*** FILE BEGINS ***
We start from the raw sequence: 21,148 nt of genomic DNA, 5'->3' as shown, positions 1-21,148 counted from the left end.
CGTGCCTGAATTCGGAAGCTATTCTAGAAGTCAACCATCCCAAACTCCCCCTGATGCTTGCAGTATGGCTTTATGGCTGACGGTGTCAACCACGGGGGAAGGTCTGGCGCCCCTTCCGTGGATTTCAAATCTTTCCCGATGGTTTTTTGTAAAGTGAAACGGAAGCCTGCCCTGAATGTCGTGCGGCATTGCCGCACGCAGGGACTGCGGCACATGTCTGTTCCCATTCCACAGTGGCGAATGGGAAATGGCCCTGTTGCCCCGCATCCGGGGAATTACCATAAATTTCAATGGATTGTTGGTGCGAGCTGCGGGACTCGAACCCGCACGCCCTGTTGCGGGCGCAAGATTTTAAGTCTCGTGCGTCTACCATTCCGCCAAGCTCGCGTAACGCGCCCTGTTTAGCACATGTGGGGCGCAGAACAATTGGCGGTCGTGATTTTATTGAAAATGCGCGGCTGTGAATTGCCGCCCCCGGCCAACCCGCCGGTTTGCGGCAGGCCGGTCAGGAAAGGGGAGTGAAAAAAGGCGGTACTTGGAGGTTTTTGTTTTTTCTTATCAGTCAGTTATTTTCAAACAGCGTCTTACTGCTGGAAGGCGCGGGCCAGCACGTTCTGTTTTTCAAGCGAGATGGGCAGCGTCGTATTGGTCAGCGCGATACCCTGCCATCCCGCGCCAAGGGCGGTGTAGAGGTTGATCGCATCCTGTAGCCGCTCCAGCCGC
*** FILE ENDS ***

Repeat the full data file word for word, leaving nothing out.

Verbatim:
We start from the raw sequence: 21,148 nt of genomic DNA, 5'->3' as shown, positions 1-21,148 counted from the left end.
CGTGCCTGAATTCGGAAGCTATTCTAGAAGTCAACCATCCCAAACTCCCCCTGATGCTTGCAGTATGGCTTTATGGCTGACGGTGTCAACCACGGGGGAAGGTCTGGCGCCCCTTCCGTGGATTTCAAATCTTTCCCGATGGTTTTTTGTAAAGTGAAACGGAAGCCTGCCCTGAATGTCGTGCGGCATTGCCGCACGCAGGGACTGCGGCACATGTCTGTTCCCATTCCACAGTGGCGAATGGGAAATGGCCCTGTTGCCCCGCATCCGGGGAATTACCATAAATTTCAATGGATTGTTGGTGCGAGCTGCGGGACTCGAACCCGCACGCCCTGTTGCGGGCGCAAGATTTTAAGTCTCGTGCGTCTACCATTCCGCCAAGCTCGCGTAACGCGCCCTGTTTAGCACATGTGGGGCGCAGAACAATTGGCGGTCGTGATTTTATTGAAAATGCGCGGCTGTGAATTGCCGCCCCCGGCCAACCCGCCGGTTTGCGGCAGGCCGGTCAGGAAAGGGGAGTGAAAAAAGGCGGTACTTGGAGGTTTTTGTTTTTTCTTATCAGTCAGTTATTTTCAAACAGCGTCTTACTGCTGGAAGGCGCGGGCCAGCACGTTCTGTTTTTCAAGCGAGATGGGCAGCGTCGTATTGGTCAGCGCGATACCCTGCCATCCCGCGCCAAGGGCGGTGTAGAGGTTGATCGCATCCTGTAGCCGCTCCAGCCGC